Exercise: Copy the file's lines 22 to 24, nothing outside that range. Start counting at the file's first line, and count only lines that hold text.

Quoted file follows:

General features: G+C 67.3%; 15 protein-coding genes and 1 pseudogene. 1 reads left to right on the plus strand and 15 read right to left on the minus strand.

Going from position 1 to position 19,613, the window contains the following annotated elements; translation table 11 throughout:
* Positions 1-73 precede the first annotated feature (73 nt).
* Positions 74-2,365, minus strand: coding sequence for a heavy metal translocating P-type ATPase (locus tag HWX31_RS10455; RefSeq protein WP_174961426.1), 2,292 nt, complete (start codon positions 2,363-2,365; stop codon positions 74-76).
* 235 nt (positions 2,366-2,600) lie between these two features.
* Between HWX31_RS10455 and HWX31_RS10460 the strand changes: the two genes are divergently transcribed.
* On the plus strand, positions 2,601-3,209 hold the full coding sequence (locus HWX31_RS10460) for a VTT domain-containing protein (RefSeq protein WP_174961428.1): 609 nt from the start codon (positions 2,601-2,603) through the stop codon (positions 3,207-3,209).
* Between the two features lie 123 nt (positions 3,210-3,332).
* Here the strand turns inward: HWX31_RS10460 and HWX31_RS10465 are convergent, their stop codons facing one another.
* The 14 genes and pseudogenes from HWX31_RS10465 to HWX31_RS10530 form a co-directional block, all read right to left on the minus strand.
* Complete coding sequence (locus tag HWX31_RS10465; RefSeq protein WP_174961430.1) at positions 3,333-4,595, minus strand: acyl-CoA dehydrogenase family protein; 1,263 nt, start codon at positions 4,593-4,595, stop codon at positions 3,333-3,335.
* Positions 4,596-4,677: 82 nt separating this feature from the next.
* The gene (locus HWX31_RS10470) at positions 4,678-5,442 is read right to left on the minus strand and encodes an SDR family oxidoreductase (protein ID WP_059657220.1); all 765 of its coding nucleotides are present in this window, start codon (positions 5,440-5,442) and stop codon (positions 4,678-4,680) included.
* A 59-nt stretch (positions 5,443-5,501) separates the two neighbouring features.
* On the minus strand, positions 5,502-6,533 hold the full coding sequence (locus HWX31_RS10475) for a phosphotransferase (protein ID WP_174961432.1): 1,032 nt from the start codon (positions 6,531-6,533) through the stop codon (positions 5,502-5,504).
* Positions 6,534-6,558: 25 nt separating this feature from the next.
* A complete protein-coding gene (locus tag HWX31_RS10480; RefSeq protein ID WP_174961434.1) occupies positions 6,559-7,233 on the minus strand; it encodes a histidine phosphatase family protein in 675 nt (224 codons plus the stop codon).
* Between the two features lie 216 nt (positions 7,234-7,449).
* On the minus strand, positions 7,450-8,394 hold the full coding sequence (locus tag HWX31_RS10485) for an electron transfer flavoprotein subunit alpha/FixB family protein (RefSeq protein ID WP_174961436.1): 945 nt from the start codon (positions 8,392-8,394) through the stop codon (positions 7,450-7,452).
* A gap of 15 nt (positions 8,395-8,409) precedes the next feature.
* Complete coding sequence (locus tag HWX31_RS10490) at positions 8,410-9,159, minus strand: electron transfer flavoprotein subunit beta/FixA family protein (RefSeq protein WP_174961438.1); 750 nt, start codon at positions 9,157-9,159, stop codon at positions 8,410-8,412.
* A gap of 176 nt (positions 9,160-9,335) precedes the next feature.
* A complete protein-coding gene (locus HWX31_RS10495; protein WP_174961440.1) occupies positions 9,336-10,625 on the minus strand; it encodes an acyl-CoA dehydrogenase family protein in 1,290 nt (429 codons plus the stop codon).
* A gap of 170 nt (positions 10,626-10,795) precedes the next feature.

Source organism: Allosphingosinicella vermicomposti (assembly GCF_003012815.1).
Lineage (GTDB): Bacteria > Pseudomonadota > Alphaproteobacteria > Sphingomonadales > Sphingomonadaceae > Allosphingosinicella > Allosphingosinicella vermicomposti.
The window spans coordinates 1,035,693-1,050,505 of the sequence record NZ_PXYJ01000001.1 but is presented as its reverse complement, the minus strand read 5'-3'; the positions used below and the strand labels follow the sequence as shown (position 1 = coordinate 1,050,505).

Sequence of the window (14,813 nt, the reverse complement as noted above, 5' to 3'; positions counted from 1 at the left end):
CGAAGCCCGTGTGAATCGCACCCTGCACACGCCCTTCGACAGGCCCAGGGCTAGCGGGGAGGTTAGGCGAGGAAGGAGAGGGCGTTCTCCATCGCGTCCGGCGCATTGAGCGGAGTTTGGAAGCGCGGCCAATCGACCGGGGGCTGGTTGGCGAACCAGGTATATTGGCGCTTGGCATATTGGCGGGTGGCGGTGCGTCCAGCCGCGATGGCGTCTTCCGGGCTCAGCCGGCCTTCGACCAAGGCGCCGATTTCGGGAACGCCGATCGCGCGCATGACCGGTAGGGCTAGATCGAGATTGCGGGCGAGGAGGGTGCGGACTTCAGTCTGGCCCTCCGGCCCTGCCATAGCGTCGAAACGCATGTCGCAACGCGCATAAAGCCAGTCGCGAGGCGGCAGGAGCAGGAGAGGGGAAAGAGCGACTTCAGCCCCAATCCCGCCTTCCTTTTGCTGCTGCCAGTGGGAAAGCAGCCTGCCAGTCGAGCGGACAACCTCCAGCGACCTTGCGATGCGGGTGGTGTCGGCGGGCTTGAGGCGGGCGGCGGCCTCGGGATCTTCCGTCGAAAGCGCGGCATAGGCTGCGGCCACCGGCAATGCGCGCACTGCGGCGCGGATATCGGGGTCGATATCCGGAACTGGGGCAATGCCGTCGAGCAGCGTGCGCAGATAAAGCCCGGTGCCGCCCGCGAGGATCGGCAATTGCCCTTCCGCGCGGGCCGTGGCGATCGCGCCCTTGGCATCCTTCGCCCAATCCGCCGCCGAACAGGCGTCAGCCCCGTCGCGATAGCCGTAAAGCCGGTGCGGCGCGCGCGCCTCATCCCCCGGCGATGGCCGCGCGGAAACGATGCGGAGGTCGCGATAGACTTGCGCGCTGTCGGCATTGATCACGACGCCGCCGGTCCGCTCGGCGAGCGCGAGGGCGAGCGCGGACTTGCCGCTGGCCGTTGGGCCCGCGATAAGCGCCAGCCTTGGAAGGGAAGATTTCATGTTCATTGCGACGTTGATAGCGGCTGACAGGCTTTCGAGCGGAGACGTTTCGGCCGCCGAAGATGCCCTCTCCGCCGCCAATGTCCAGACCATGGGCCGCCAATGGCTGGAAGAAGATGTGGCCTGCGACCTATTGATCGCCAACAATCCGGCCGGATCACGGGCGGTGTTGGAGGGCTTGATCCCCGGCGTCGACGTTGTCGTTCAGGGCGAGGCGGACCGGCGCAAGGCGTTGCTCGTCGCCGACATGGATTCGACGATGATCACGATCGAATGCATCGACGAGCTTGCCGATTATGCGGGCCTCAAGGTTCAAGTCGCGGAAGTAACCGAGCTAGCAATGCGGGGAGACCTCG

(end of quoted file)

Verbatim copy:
* A gap of 176 nt (positions 9,160-9,335) precedes the next feature.
* A complete protein-coding gene (locus HWX31_RS10495; protein WP_174961440.1) occupies positions 9,336-10,625 on the minus strand; it encodes an acyl-CoA dehydrogenase family protein in 1,290 nt (429 codons plus the stop codon).
* A gap of 170 nt (positions 10,626-10,795) precedes the next feature.